What to Know About Money and Marriage

What to Know About Money and Marriage

August 18, 2021

Getting married has a significant impact on your financial situation. While your credit score remains personal, your future financial decisions may be influenced by what your spouse brings to the table.

It's a good idea to discuss money issues with your partner and make some financial plans. However, whether you choose to merge your finances entirely or keep certain things separate, the decisions you and your spouse make regarding money will have long-term consequences for you—not just as individuals but as a family.

What About a Joint Bank Account?

Couples may consider opening separate bank accounts to minimize family financial troubles. However, separating the money and splitting the bills is a wrong approach that will only lead to more economic and relationship issues in the future. Here a joint account can save.

A joint account works in the same way as a regular bank account. You combine your funds by opening a joint account. This is beneficial for both saving and spending. For example, you and your spouse can pay shared home bills like mortgages, car payments, utilities, and groceries from the same account. Or to save for your holidays and vacation. 

Making payments from the same account allows you to keep track of how much money is being spent by both of you. This might also assist you in creating a budget as a couple.

It is Ours, not Yours or Mine

In many families, one of the couples usually earns more than the other. It is sometimes said that the one in a couple who makes more money has greater control, and the other who earns less may feel as if his/her wants and needs aren't as important.

Income disparities can be problematic for both parties. Allow yourself to express your emotions, so they don't hover over your relationship or erupt during an unrelated quarrel. Don't let salary discrepancies get in the way of your relationship. There's no reason to put one's income ahead of the other's. You're both on the same side. Begin acting as one unit.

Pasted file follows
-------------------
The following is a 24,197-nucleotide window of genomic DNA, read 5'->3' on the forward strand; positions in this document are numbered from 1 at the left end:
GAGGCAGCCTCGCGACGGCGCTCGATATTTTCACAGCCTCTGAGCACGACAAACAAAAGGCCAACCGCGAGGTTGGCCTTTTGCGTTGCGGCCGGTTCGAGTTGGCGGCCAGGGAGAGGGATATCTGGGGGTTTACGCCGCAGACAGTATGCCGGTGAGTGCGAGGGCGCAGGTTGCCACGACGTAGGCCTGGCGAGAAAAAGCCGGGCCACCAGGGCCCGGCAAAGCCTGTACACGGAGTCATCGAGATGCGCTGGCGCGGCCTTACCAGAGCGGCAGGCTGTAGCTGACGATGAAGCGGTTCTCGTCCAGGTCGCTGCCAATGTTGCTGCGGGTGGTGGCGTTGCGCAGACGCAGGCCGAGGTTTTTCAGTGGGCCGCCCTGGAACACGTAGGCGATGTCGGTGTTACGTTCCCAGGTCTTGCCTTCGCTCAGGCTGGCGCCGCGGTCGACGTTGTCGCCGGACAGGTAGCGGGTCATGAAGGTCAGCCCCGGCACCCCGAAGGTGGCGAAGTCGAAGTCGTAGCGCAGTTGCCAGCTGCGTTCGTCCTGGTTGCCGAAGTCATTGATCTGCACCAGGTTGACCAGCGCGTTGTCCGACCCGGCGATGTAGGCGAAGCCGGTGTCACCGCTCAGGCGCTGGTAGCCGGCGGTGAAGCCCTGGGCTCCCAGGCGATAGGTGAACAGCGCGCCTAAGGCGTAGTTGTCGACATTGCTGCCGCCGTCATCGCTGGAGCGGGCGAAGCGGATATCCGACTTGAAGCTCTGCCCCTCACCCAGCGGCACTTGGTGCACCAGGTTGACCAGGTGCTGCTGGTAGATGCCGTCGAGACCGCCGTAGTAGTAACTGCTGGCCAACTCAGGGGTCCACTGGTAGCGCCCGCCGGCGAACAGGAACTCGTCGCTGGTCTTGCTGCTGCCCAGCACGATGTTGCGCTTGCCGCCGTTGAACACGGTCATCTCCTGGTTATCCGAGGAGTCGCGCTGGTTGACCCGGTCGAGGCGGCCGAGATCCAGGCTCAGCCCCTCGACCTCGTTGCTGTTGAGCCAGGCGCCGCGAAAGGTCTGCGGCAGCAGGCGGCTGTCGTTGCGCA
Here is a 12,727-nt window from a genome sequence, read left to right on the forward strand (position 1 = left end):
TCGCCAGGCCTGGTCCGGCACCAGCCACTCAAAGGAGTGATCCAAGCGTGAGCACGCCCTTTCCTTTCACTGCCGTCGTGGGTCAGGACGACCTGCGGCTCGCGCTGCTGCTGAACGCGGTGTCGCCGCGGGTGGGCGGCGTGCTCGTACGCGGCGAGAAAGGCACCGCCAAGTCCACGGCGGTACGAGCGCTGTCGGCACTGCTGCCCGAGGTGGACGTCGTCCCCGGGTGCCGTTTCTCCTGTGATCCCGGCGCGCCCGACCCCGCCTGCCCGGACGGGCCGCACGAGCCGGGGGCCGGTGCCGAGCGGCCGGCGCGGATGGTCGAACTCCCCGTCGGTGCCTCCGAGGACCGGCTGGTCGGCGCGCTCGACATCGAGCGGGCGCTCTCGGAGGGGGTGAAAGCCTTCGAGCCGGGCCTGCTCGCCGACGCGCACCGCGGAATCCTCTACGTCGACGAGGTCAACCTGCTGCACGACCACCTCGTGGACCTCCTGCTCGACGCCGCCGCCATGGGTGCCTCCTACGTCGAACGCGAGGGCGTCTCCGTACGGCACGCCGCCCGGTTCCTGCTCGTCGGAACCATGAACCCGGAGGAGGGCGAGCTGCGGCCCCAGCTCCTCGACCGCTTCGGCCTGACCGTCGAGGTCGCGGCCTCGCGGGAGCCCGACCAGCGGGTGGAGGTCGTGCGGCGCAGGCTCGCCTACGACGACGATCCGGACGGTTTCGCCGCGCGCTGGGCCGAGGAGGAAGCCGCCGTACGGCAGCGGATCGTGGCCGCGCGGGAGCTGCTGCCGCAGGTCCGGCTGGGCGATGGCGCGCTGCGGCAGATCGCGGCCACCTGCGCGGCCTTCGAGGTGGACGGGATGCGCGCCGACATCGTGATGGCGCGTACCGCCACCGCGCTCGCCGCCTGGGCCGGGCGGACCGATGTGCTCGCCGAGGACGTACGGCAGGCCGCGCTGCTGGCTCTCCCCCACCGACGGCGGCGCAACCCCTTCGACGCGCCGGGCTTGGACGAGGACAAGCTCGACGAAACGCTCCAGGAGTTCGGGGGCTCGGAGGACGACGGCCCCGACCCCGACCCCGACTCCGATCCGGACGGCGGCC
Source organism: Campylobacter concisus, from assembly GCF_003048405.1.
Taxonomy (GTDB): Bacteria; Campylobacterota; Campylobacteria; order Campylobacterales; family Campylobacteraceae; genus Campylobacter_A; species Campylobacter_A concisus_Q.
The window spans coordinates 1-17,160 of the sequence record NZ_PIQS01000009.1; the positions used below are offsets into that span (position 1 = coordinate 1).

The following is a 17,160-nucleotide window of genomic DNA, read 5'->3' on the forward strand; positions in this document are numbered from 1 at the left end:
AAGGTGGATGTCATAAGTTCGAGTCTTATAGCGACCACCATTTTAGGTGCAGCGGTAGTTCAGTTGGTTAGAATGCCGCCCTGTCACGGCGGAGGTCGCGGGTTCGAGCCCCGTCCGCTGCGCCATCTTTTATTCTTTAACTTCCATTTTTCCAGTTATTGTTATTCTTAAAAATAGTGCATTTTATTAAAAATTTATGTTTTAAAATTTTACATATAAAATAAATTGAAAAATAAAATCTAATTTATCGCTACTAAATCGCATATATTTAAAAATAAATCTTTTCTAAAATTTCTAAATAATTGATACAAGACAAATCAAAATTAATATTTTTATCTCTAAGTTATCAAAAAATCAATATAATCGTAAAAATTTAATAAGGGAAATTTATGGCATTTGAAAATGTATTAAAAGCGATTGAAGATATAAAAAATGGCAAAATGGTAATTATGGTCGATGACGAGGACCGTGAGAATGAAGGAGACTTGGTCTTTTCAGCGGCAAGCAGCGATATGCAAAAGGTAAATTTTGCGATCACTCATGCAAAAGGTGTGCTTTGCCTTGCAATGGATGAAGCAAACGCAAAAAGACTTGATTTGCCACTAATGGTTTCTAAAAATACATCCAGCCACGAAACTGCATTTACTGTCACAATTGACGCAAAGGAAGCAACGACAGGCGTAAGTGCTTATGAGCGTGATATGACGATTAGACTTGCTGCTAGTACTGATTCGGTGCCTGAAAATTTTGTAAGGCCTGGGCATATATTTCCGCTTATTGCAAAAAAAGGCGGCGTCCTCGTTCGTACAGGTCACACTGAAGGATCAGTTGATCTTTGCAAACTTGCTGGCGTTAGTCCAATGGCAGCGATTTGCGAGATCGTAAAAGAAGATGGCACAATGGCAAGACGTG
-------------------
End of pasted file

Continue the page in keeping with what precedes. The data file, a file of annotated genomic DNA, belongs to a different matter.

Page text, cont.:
Work Together

Because you'll both be accountable for any debt or overdrafts if you open a joint bank account, you must trust each other. Make it clear from the start what you anticipate. Set a spending limit so that everything over that amount requires a shared decision before you make the purchase.

Attack your debts together. Not only would this relieve a significant and possibly the most significant source of tension in your marriage, but it will also provide you with a common purpose to work toward together.

You know where you are as a couple right now. After a few months of budgeting, you should have a clear idea of where you want to go. Money is simply a tool to assist you in realizing your goals as a family.

The Golden Rule

What appears to be "sweet" or "cute" before marriage may not be the same afterward. For example, a boy may enjoy his girlfriend's habit of overspending on make-up and clothes, but if he has to shoulder the cost after marriage, it may be difficult for him to cope during difficult times. Alternatively, the girlfriend may accept her boyfriend's excessive spending at cafes and restaurants. After marriage, though, this habit can become a significant financial drain on the family. Thus treat your significant other in the same manner that you would like to be treated. Be the kind of person you'd like to marry. 

The bottom line

Money is a touchy subject, and how you handle it will have a long-term impact on your family life. You may not be able to prevent every financial disagreement in your marriage, but you can learn to argue fairly and compromise.